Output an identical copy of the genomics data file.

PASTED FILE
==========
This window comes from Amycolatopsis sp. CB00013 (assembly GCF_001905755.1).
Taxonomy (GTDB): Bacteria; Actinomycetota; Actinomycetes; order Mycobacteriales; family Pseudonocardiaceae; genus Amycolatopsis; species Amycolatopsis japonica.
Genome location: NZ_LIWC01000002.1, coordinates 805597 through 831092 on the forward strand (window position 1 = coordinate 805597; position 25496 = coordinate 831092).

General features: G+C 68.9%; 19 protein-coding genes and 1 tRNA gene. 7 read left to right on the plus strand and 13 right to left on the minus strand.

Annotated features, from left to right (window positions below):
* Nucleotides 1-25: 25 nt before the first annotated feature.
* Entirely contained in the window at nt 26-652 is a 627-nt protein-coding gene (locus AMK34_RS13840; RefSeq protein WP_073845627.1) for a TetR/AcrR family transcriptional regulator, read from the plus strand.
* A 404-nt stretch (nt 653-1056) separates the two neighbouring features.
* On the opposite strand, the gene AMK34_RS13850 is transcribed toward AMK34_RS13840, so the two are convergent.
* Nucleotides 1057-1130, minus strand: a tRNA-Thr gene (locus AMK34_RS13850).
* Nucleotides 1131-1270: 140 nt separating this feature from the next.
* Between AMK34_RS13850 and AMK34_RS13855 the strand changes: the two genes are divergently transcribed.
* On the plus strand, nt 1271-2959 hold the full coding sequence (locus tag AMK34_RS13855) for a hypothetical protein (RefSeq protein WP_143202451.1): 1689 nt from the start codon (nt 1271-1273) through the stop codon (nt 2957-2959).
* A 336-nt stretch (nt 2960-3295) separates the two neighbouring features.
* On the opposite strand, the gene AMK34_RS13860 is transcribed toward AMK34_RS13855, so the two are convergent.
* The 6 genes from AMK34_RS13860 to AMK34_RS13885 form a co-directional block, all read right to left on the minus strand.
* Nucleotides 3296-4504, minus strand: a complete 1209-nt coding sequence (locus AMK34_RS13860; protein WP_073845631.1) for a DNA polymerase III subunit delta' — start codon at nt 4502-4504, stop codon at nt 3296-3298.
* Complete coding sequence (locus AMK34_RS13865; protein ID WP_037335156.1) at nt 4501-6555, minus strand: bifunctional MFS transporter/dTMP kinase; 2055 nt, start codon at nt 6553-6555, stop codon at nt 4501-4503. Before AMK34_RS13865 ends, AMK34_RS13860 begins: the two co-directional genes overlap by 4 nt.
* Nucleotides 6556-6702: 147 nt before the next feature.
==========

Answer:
This window comes from Amycolatopsis sp. CB00013 (assembly GCF_001905755.1).
Taxonomy (GTDB): Bacteria; Actinomycetota; Actinomycetes; order Mycobacteriales; family Pseudonocardiaceae; genus Amycolatopsis; species Amycolatopsis japonica.
Genome location: NZ_LIWC01000002.1, coordinates 805597 through 831092 on the forward strand (window position 1 = coordinate 805597; position 25496 = coordinate 831092).

General features: G+C 68.9%; 19 protein-coding genes and 1 tRNA gene. 7 read left to right on the plus strand and 13 right to left on the minus strand.

Annotated features, from left to right (window positions below):
* Nucleotides 1-25: 25 nt before the first annotated feature.
* Entirely contained in the window at nt 26-652 is a 627-nt protein-coding gene (locus AMK34_RS13840; RefSeq protein WP_073845627.1) for a TetR/AcrR family transcriptional regulator, read from the plus strand.
* A 404-nt stretch (nt 653-1056) separates the two neighbouring features.
* On the opposite strand, the gene AMK34_RS13850 is transcribed toward AMK34_RS13840, so the two are convergent.
* Nucleotides 1057-1130, minus strand: a tRNA-Thr gene (locus AMK34_RS13850).
* Nucleotides 1131-1270: 140 nt separating this feature from the next.
* Between AMK34_RS13850 and AMK34_RS13855 the strand changes: the two genes are divergently transcribed.
* On the plus strand, nt 1271-2959 hold the full coding sequence (locus tag AMK34_RS13855) for a hypothetical protein (RefSeq protein WP_143202451.1): 1689 nt from the start codon (nt 1271-1273) through the stop codon (nt 2957-2959).
* A 336-nt stretch (nt 2960-3295) separates the two neighbouring features.
* On the opposite strand, the gene AMK34_RS13860 is transcribed toward AMK34_RS13855, so the two are convergent.
* The 6 genes from AMK34_RS13860 to AMK34_RS13885 form a co-directional block, all read right to left on the minus strand.
* Nucleotides 3296-4504, minus strand: a complete 1209-nt coding sequence (locus AMK34_RS13860; protein WP_073845631.1) for a DNA polymerase III subunit delta' — start codon at nt 4502-4504, stop codon at nt 3296-3298.
* Complete coding sequence (locus AMK34_RS13865; protein ID WP_037335156.1) at nt 4501-6555, minus strand: bifunctional MFS transporter/dTMP kinase; 2055 nt, start codon at nt 6553-6555, stop codon at nt 4501-4503. Before AMK34_RS13865 ends, AMK34_RS13860 begins: the two co-directional genes overlap by 4 nt.
* Nucleotides 6556-6702: 147 nt before the next feature.